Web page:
Host-microbe interactions are increasingly recognized as critical for the ability of numerous organisms to survive, thrive, and dominate an environmental niche. Over evolutionary time, arthropods have developed numerous associations with microorganisms that have shaped the way that arthropods interact with each other and the environment. These associations with microbes also provide the arthropod host with novel metabolic capabilities including detoxification of plant defense compounds and pesticides, and well-studied processes such as lignocellulose degradation and nitrogen fixation.
However, the establishment of beneficial microbial partners within a host requires more than the acquisition of the microorganisms; the host itself must provide numerous habitats developed through co-evolutionary processes to sustain and promote the key microbial metabolic functions, upon which the arthropod may rely. Understanding the biological and ecological mechanisms that have driven complex host-microbe interactions in arthropods may facilitate the development of new strategies to improve how we control pests and treat diseases, and also guide the design of new biotechnological processes for metabolite and energy production.
The role of the microbiome in promoting arthropods survival to toxic compounds
In this research area, the central system of study is the bark beetle Hypothenemus hampei, also known as the coffee berry borer (CBB), an insect considered as the most devastating pest in all coffee-producing areas in the world. This insect spends its entire life cycle inside of the coffee fruit, feeding on the coffee seed while exposing itself to doses of the toxic alkaloid, caffeine – a characteristic not known in any other arthropod. The overall goal of this study is to understand the role of CBB’s associated microbes in the ability of the insect to survive toxic caffeine levels and ultimately to determine whether manipulation of the microbiome can be effective means of pest control.
The collaborative research on the coffee berry borer has resulted in the development of essential tools to understand host-microbe interactions. The team developed approaches for the extraction of DNA from small insects (~0.5 mm) for the characterization of their associated microbiome and the host’s genome using next-generation sequencing and for the isolation of microorganisms of interest using highly selective media and isolation conditions defined by the environmental characteristics of the insect’s gut. This work has also allowed the development of strategies for the manipulation of the host’s microbial communities, by microbiome depletion and re-inoculation, and the analysis of the transformation of metabolites after digestion of fed-diets using IR-based techniques and GC-MS.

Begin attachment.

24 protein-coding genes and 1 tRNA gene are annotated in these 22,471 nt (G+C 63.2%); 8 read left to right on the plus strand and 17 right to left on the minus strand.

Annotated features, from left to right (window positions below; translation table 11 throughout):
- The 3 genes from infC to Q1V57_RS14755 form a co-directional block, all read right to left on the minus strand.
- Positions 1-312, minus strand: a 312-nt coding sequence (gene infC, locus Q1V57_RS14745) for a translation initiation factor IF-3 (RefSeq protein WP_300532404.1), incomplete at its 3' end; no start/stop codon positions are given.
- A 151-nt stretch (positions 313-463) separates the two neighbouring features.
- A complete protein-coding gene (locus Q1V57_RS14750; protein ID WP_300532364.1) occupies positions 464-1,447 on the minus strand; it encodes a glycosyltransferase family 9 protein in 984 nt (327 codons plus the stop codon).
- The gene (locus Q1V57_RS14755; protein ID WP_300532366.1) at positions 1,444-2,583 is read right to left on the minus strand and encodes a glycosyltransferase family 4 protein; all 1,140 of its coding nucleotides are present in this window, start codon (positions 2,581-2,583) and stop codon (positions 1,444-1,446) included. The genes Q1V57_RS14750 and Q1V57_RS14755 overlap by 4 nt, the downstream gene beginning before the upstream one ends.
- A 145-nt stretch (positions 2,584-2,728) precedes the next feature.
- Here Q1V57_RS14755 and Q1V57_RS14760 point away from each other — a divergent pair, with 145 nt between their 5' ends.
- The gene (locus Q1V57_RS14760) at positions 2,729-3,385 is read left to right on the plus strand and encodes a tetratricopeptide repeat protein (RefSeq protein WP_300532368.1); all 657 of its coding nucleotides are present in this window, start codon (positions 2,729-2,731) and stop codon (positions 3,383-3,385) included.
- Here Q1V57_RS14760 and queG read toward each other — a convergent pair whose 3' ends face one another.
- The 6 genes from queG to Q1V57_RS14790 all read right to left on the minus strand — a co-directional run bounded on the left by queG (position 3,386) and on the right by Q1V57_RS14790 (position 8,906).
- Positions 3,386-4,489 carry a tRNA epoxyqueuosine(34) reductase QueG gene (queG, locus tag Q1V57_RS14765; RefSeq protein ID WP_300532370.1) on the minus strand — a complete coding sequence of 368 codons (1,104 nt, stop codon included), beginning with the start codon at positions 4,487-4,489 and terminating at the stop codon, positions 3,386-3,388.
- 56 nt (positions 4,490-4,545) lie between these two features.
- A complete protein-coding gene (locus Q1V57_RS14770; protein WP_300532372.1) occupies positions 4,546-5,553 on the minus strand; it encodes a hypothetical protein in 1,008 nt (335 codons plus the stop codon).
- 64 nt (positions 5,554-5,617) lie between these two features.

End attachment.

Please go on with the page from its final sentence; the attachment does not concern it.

Co-evolution of wood-feeding beetle’s digestive tract physical structure and microbial function
This research topic aims to decipher the relation between digestive tract morphological and physiological differentiation, and the segregation of microbial composition and function for the benefit of the insect host, its offspring, and the environment. My system of study is the wood-feeding passalid beetle, Odontotaenius disjunctus. Passalids, are subsocial insects that besides exhibiting a brood-caring behavior, are able of consuming large amounts of wood biomass (5 kg of wood/beetle/ year), playing an important role in the cycling of carbon in the forest that can be compared to that of termites. In these insects, the digestive tract is differentiated, with four main gut regions.
The research with this insect has incorporated metagenomic, metaproteomic, and metabolomic analyses with the characterization of physiological gradients within the gut to further define the distribution of microbial function through the insect’s gut. Our results point out that in each region of the insect’s digestive tract, microbial communities perform well-defined roles for lignocellulose transformation and fermentation and that these processes directly relate to the gut’s morphological and physiological properties. These ‘omics approaches have also opened new hypothesis – for example, we observed that the last region of the beetle gut, where products are packed for excretion, is also characterized by the activity of ligninolytic and nitrogen-fixing enzymes. These observations, together with the fact that early stages of the insect can only survive on the adult’s frass, seem to indicate that microbes may also play an essential role in the formation of social bonds between individuals belonging to the same family.
Environmental feedbacks between soil and the arthropod microbiome
Invertebrate animals make up the majority of the world’s known species, with the groups Arthropoda alone representing more than 60% of all living species on Earth. In soil, arthropods modify the distribution of nutrients within ecosystems. These metazoans function as ecosystems engineers through both physical and chemical transformation of the soil environment, providing modified habitats for soil microorganisms and other soil fauna, and thereby affecting the cycling of nutrients. During their evolution, metazoans have incorporated microorganisms or their genes as part of their living machinery, where the associated microbiome cooperates by integrating processes such as nitrogen fixation, the transformation of chemically-complex plant polymers, or the degradation of toxic compounds, allowing them to specialize in numerous environments.
This research topic aims to elucidate the relationship between the soil microbiome and the microbiome associated with soil arthropods as a way to understand the feedbacks between environment and the host-microbiome. As part of this work we are also isolating the microbes associated with soil arthropods with focus on those microorganisms with the potential for nitrogen fixation, and lignocellulose transformation.